Smartphones, both iPhones and Androids, are getting so smart that some doctors are using them for vision examination in places where traditional equipment isn’t available. In one study, an iPhone ® was used to examine people with diabetes and photograph the inside of the eye.
Your eye doctor monitors the progression of diabetic eye disease through a retinal slit-lamp biomicroscope. This is a large piece of specialized equipment found only in eye doctor offices. But sometimes eye doctors need to examine patients in rural or poor areas where there isn’t an office.
To address this challenge, a research group developed a small optical adapter called D-Eye that could attach magnetically to an iPhone 5. They used this device, as well as the traditional method, to perform dilated retinal digital imaging on 120 patients with diabetes.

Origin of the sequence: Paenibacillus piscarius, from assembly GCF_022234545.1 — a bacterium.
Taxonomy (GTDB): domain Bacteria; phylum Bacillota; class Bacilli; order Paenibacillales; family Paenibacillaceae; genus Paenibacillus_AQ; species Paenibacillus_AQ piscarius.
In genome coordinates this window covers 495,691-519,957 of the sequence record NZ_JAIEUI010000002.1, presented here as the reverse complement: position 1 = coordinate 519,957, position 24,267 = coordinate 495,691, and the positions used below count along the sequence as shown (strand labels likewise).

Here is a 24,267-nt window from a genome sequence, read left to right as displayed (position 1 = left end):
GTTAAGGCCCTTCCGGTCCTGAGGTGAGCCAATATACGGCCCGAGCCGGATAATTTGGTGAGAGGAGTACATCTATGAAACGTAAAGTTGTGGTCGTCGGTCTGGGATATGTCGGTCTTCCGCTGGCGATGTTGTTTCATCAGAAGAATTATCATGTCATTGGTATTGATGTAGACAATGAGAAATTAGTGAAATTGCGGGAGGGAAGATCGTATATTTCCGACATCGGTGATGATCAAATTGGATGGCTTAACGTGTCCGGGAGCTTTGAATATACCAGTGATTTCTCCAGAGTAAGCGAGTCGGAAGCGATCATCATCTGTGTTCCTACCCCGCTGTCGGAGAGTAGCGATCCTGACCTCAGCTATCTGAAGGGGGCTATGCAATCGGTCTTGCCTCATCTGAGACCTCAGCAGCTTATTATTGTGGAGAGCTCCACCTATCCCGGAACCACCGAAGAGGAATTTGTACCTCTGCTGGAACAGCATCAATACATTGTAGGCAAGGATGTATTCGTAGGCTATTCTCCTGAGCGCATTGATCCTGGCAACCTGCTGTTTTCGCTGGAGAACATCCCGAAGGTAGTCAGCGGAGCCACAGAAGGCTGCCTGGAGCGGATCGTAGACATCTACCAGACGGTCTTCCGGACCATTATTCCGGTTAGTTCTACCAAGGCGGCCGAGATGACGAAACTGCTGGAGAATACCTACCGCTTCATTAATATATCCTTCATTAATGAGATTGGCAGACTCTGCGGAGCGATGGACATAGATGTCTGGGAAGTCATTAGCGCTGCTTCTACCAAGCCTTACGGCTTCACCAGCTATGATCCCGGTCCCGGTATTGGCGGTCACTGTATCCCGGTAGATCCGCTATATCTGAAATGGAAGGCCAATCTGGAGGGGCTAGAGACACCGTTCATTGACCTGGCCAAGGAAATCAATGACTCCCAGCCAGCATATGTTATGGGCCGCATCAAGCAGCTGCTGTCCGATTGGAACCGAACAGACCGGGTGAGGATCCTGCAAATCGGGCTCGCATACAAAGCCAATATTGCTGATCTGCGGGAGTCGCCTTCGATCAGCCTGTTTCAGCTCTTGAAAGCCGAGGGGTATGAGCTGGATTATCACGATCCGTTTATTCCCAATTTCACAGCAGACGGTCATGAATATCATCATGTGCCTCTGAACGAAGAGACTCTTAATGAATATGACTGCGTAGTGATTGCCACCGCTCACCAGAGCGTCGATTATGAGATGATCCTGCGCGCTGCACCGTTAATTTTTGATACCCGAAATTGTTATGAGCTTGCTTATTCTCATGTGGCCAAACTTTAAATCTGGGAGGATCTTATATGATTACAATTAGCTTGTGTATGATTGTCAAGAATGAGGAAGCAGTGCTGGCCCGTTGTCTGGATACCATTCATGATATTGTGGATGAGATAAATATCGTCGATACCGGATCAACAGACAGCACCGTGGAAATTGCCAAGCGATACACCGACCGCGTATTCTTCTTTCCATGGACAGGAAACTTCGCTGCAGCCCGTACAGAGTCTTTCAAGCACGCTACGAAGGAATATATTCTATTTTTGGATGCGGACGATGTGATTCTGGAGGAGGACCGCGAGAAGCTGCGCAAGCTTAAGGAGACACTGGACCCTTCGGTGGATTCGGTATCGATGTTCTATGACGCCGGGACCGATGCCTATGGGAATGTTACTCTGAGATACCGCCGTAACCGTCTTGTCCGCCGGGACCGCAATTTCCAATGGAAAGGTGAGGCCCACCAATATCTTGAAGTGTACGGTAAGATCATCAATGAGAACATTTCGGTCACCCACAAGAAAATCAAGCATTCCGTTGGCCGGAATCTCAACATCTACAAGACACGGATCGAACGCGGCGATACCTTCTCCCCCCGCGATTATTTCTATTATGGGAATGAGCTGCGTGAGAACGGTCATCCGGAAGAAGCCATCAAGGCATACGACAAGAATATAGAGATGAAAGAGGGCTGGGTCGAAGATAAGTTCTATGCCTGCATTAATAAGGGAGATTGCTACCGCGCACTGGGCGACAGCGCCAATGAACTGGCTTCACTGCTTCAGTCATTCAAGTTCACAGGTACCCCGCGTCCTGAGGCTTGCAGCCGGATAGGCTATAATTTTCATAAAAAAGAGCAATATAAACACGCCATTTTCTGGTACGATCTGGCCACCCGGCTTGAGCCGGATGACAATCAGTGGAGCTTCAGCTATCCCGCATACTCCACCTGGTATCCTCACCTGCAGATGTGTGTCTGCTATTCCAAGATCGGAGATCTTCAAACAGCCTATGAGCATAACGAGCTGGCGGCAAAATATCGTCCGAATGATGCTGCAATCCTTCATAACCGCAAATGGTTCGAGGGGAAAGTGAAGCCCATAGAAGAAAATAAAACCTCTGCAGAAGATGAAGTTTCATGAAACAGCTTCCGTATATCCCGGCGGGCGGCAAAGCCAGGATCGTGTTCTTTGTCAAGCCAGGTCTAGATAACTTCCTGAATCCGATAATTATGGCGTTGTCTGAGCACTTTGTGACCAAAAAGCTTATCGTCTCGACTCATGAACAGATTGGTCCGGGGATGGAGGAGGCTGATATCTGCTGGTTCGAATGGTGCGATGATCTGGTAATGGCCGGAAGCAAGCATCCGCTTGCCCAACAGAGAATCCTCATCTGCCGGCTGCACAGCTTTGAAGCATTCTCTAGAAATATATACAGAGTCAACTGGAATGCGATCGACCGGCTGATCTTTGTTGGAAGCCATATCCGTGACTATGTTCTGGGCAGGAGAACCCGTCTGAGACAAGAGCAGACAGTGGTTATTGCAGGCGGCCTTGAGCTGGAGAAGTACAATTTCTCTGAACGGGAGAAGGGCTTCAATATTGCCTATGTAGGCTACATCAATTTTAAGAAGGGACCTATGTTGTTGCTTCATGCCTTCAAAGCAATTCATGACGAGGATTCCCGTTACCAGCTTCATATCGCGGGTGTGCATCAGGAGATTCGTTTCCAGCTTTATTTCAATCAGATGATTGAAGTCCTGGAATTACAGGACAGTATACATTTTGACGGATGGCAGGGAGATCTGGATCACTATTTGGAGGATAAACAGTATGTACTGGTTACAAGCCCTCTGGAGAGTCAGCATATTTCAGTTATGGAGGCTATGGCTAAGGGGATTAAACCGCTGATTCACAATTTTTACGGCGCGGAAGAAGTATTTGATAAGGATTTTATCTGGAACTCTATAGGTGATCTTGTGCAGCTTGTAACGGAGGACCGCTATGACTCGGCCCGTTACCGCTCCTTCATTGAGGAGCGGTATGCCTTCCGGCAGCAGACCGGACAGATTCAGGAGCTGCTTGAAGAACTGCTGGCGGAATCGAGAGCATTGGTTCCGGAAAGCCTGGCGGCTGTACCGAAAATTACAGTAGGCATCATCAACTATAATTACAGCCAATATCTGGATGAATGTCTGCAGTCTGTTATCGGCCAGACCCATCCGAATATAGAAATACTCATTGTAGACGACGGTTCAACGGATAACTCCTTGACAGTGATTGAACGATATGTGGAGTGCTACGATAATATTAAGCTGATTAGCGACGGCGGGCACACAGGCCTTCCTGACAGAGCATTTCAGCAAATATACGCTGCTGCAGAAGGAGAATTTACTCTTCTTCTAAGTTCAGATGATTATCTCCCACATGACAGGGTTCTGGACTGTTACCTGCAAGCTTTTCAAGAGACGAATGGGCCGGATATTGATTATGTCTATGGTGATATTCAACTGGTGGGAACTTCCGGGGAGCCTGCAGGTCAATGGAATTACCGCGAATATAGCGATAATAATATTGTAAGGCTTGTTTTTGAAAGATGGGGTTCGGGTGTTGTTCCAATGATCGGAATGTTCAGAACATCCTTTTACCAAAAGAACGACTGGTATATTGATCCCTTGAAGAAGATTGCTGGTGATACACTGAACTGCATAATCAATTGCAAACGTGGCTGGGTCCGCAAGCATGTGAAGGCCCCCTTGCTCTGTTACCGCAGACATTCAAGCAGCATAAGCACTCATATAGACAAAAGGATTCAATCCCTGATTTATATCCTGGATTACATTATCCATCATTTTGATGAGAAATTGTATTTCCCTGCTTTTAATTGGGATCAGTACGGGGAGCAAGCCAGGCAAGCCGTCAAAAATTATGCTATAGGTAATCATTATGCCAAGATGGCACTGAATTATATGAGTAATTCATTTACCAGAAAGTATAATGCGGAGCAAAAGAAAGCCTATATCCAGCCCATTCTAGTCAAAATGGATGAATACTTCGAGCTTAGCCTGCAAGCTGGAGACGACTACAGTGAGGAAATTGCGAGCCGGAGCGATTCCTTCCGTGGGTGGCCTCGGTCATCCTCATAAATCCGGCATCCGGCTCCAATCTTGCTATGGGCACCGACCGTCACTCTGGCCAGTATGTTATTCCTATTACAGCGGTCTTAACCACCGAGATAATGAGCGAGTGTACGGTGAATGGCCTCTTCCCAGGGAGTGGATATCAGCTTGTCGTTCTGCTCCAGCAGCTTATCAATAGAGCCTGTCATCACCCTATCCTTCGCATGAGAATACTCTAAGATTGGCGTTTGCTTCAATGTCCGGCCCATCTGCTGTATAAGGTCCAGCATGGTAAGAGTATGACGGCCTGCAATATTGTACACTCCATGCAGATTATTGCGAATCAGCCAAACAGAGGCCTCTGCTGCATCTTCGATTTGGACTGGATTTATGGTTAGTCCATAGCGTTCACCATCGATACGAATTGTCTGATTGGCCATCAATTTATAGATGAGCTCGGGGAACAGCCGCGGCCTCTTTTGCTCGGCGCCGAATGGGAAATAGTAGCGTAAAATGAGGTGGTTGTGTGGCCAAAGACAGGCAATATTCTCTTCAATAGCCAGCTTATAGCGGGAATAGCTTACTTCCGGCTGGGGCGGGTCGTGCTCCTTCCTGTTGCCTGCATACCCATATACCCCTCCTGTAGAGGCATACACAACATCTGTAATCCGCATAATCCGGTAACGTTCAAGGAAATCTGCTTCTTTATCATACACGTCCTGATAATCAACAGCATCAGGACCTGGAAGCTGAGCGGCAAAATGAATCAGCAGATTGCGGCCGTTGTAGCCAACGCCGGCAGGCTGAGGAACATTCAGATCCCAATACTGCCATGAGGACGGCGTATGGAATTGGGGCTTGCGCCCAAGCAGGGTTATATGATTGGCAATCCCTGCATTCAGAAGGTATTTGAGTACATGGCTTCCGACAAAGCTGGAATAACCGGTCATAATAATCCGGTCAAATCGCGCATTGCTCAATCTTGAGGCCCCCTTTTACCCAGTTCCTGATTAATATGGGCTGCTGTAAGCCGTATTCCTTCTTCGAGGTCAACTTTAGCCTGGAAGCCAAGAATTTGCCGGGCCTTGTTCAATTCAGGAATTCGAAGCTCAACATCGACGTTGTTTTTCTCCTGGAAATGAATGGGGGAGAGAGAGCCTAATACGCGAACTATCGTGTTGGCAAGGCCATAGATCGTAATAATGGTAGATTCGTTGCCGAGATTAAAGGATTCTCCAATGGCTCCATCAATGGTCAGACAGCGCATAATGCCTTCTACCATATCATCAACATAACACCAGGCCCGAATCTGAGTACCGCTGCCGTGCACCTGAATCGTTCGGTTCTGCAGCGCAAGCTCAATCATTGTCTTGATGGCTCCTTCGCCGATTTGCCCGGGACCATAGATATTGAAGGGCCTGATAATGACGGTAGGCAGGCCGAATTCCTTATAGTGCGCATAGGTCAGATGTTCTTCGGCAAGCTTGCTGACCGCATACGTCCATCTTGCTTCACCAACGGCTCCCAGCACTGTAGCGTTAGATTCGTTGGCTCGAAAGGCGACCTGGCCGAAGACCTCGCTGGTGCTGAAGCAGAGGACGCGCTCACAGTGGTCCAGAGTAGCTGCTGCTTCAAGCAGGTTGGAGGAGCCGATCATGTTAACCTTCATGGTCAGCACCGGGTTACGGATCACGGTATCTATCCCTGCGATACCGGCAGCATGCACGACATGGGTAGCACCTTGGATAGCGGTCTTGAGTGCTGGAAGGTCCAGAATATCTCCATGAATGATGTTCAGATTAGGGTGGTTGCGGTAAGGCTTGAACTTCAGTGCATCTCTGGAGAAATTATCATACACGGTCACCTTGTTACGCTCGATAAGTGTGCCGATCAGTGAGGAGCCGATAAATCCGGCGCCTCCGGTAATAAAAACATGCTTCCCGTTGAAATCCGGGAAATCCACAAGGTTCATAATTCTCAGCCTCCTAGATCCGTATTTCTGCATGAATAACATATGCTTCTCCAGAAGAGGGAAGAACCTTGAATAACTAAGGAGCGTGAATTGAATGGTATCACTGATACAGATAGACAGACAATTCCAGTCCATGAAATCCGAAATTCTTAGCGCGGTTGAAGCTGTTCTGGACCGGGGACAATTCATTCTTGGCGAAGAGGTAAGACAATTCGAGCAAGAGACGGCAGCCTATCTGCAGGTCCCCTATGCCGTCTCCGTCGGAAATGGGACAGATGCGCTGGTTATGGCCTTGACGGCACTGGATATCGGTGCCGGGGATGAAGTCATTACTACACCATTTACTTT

When they compared the results of the smartphone method to the traditional one, they found the results were exactly the same in 85 percent of the eyes, and near-exact in 96.7 percent of the eyes. In cases where the results did not match, the traditional method found the disease to be more advanced.
In the smartphone results, nine eyes were not gradable due to the eye’s pupil size or having a cataract. In the results from the traditional method, the number of not gradable images was four. Therefore, while the traditional method is still found to be the more accurate method for grading diabetic eye disease, researchers believe smartphone testing shows great potential for use in rural or remote communities who would normally receive little to no testing at all.